The Supreme Court of Judicature, established in 1875, incorporated the existing central law courts, common law and equity, into a new High Court of Justice, with a separate Appeal Court. The names of some of the old courts - for example Chancery or Queen's/King Bench - remained as titles of divisions of the new court but the division of work between them was intended to be purely a matter of convenience as they all exercised concurrent jurisdiction.
2. Jurisdiction of Chancery Division
Chancery Division's specific responsibilities (as defined in the act 36 and 37 Vict. c. 66 s. 34) included the administration of the estates of the deceased, partnerships, mortgages, and other charges on land, trusts, real estate and the wardship of infants. Queen's Bench Division dealt with many civil cases as well, including contractual disputes, libel, debt and personal injury and some cases might be dealt with by either division.
Little detailed information survives on most cases after 1945. Following the recommendations of the Report of the Committee on Legal Records (Cmnd. 3084, 1966), Chancery Division records which are arranged by type - such as orders, pleadings or affidavits - are no longer transferred to The National Archives in bulk, but only a 2% random sample of all cases, together with certain other cases considered to be of historical interest. Such records are now in J 83 and J 84 and consist of dossiers containing documents in the case. Confidential papers are closed for various periods. Shorthand notes of trials are not kept.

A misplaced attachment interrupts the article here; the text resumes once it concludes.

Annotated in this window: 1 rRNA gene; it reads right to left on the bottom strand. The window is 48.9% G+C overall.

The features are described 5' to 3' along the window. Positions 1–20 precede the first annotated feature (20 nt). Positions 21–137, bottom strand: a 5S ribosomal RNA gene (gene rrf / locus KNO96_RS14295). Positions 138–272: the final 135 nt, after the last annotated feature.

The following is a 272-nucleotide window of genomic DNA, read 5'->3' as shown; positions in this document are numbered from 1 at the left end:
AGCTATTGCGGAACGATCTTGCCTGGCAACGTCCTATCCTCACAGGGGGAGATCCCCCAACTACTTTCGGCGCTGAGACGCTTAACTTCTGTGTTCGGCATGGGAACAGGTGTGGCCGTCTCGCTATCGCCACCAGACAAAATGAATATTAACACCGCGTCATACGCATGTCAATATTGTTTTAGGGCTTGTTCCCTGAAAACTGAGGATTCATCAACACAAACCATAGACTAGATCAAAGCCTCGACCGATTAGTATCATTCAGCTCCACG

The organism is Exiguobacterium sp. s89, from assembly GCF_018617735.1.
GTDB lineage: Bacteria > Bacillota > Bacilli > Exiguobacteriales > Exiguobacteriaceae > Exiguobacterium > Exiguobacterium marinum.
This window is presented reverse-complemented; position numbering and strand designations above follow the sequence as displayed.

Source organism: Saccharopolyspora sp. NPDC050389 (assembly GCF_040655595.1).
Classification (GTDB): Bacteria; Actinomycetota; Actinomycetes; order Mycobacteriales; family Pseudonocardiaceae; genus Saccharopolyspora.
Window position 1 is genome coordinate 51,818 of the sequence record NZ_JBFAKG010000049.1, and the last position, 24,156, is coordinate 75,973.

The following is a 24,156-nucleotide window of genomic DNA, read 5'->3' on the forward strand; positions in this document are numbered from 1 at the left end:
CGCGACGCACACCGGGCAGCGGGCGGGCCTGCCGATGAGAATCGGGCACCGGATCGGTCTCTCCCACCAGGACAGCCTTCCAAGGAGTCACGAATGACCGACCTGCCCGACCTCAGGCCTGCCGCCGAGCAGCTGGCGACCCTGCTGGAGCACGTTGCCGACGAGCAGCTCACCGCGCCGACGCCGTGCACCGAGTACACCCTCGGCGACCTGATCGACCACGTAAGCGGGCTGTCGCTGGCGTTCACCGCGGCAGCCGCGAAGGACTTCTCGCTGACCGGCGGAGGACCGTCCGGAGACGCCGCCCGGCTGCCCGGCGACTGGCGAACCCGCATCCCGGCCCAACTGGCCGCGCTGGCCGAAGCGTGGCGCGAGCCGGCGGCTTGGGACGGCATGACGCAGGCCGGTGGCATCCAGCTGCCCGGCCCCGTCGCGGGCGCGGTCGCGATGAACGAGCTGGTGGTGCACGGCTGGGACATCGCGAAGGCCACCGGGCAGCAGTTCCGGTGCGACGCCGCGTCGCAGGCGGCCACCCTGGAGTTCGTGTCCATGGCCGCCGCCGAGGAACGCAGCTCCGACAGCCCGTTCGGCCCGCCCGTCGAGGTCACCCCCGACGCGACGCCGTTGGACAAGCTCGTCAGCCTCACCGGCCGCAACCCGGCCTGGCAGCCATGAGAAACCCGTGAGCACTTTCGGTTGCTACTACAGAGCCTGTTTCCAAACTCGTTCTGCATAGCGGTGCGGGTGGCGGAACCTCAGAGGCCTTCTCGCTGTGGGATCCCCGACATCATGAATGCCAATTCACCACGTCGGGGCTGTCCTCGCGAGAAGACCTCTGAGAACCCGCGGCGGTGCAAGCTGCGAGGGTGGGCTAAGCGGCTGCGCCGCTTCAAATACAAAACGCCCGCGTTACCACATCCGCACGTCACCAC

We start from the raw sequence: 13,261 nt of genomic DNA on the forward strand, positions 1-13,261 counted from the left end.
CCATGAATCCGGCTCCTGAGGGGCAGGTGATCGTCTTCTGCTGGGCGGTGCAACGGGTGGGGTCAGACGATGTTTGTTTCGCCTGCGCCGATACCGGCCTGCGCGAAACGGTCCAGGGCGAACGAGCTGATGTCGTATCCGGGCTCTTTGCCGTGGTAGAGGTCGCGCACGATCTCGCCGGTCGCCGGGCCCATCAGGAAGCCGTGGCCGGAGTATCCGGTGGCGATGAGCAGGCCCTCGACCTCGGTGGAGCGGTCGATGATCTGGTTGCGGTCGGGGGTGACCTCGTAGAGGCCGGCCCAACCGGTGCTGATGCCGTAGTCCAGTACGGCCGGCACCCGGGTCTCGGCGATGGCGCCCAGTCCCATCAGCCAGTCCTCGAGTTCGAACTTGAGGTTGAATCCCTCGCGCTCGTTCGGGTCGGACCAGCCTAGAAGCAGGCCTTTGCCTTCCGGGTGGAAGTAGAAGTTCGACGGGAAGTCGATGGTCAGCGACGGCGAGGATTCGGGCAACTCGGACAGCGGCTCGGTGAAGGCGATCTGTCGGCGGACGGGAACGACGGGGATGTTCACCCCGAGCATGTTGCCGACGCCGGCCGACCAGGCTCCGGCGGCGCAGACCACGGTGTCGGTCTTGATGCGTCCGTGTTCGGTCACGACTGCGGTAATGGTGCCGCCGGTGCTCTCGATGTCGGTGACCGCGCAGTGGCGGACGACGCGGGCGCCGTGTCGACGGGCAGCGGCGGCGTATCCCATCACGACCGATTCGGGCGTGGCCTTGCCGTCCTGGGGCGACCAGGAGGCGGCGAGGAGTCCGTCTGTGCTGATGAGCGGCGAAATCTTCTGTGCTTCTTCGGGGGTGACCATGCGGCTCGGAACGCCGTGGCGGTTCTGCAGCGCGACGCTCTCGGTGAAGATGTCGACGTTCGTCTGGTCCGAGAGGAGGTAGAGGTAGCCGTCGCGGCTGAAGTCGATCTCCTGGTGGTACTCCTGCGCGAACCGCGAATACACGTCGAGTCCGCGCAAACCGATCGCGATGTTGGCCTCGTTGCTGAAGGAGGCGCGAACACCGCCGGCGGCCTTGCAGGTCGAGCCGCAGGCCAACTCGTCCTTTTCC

Civil cases coming before the High Court were entered into the Cause Books of the appropriate division and given an action number - the year, the initial letter of the plaintiff's name or title of the case and a running number e.g. 1900 L 59. The Cause Books of Chancery Division 1875-1880 are in C 32. After 1880, the Cause Books have been destroyed, with the exception of a 10 yearly sample (1880 to 1940), together with the writs of summons (endorsed with the plaintiff's statement of claim) for the same years (to 1930) in J 89.
Beyond giving the names of plaintiff and defendant and their solicitors, these Cause books, which do not record final judgements, often merely give the dates of appearances and sometimes the dates when pleadings were filed. Only a minority of actions started came to formal trial.
3. Starting a search: decrees and orders
The best place to begin a search is with the indexes to the Entry Books of Decrees and Orders in J 15, covering 1876-1955. (Entry Books after 1956 have been destroyed.) The indexes are on open access at The National Archives. They are arranged by name of plaintiff or title of cause. Once you find a relevant index entry, you will need to note down the year, the series (A or B), the number of the order and whether it is written or printed. (If the number is written across the two columns it refers to an 'order of course'. Most of these have been destroyed. See J 89/18/1-43 for surviving orders of course.) With this information, go to the series list for J 15.
For each year, until 1932, there are two main series of Entry Books. The A series covers cases whose titles begin with the letters A-K and the B series for those beginning L-Z. Within each of the A and B series, until 1921, there are two sets of running numbers: one for printed orders and the other for written ones. Use the information noted from the index to work out which volume you will need to order to get the text of the decree or order.